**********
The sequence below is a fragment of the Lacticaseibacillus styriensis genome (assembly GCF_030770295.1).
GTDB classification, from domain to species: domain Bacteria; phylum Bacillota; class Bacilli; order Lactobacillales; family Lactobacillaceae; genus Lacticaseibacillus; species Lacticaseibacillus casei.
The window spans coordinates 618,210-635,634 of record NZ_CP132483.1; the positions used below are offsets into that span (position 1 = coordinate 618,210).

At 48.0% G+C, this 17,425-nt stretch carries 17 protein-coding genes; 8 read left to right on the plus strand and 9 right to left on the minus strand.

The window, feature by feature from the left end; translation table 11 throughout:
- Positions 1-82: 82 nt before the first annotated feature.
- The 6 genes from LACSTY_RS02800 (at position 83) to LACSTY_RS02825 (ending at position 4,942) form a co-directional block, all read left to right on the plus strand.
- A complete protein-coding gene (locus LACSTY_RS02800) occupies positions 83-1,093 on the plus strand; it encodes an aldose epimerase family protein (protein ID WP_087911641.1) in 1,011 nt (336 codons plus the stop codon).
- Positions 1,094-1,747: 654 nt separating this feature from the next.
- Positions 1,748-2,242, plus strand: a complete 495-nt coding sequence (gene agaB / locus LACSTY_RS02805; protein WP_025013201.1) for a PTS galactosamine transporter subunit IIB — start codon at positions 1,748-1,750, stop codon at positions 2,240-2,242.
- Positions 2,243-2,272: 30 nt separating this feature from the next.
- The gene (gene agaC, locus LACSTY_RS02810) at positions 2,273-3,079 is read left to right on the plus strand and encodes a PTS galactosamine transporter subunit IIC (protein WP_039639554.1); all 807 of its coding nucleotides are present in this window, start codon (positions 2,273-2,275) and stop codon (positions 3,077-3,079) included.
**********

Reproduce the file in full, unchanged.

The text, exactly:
The sequence below is a fragment of the Lacticaseibacillus styriensis genome (assembly GCF_030770295.1).
GTDB classification, from domain to species: domain Bacteria; phylum Bacillota; class Bacilli; order Lactobacillales; family Lactobacillaceae; genus Lacticaseibacillus; species Lacticaseibacillus casei.
The window spans coordinates 618,210-635,634 of record NZ_CP132483.1; the positions used below are offsets into that span (position 1 = coordinate 618,210).

At 48.0% G+C, this 17,425-nt stretch carries 17 protein-coding genes; 8 read left to right on the plus strand and 9 right to left on the minus strand.

The window, feature by feature from the left end; translation table 11 throughout:
- Positions 1-82: 82 nt before the first annotated feature.
- The 6 genes from LACSTY_RS02800 (at position 83) to LACSTY_RS02825 (ending at position 4,942) form a co-directional block, all read left to right on the plus strand.
- A complete protein-coding gene (locus LACSTY_RS02800) occupies positions 83-1,093 on the plus strand; it encodes an aldose epimerase family protein (protein ID WP_087911641.1) in 1,011 nt (336 codons plus the stop codon).
- Positions 1,094-1,747: 654 nt separating this feature from the next.
- Positions 1,748-2,242, plus strand: a complete 495-nt coding sequence (gene agaB / locus LACSTY_RS02805; protein WP_025013201.1) for a PTS galactosamine transporter subunit IIB — start codon at positions 1,748-1,750, stop codon at positions 2,240-2,242.
- Positions 2,243-2,272: 30 nt separating this feature from the next.
- The gene (gene agaC, locus LACSTY_RS02810) at positions 2,273-3,079 is read left to right on the plus strand and encodes a PTS galactosamine transporter subunit IIC (protein WP_039639554.1); all 807 of its coding nucleotides are present in this window, start codon (positions 2,273-2,275) and stop codon (positions 3,077-3,079) included.